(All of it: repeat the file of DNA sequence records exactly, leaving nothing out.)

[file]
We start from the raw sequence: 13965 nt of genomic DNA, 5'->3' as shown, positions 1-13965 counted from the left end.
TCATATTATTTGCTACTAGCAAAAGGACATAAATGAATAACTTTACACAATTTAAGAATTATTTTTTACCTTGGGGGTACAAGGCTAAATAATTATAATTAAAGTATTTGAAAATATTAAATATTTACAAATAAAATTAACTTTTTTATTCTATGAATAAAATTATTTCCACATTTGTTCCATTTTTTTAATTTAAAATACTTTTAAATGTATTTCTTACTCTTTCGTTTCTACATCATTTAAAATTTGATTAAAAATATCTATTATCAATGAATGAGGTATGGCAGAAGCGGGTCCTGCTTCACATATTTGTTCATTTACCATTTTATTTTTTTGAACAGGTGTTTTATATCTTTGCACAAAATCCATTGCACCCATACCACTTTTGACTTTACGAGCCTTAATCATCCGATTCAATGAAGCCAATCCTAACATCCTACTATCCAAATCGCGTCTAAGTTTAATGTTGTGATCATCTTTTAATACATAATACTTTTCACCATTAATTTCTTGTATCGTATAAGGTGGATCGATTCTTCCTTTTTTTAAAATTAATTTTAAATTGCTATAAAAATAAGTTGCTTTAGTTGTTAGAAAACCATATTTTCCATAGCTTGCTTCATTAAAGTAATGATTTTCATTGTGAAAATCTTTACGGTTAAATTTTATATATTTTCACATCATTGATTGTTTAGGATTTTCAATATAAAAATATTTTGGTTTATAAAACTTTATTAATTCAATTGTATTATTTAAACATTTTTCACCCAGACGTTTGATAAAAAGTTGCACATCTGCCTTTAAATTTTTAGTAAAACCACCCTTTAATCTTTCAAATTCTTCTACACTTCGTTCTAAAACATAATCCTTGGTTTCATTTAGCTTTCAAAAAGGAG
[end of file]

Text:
We start from the raw sequence: 13965 nt of genomic DNA, 5'->3' as shown, positions 1-13965 counted from the left end.
TCATATTATTTGCTACTAGCAAAAGGACATAAATGAATAACTTTACACAATTTAAGAATTATTTTTTACCTTGGGGGTACAAGGCTAAATAATTATAATTAAAGTATTTGAAAATATTAAATATTTACAAATAAAATTAACTTTTTTATTCTATGAATAAAATTATTTCCACATTTGTTCCATTTTTTTAATTTAAAATACTTTTAAATGTATTTCTTACTCTTTCGTTTCTACATCATTTAAAATTTGATTAAAAATATCTATTATCAATGAATGAGGTATGGCAGAAGCGGGTCCTGCTTCACATATTTGTTCATTTACCATTTTATTTTTTTGAACAGGTGTTTTATATCTTTGCACAAAATCCATTGCACCCATACCACTTTTGACTTTACGAGCCTTAATCATCCGATTCAATGAAGCCAATCCTAACATCCTACTATCCAAATCGCGTCTAAGTTTAATGTTGTGATCATCTTTTAATACATAATACTTTTCACCATTAATTTCTTGTATCGTATAAGGTGGATCGATTCTTCCTTTTTTTAAAATTAATTTTAAATTGCTATAAAAATAAGTTGCTTTAGTTGTTAGAAAACCATATTTTCCATAGCTTGCTTCATTAAAGTAATGATTTTCATTGTGAAAATCTTTACGGTTAAATTTTATATATTTTCACATCATTGATTGTTTAGGATTTTCAATATAAAAATATTTTGGTTTATAAAACTTTATTAATTCAATTGTATTATTTAAACATTTTTCACCCAGACGTTTGATAAAAAGTTGCACATCTGCCTTTAAATTTTTAGTAAAACCACCCTTTAATCTTTCAAATTCTTCTACACTTCGTTCTAAAACATAATCCTTGGTTTCATTTAGCTTTCAAAAAGGAG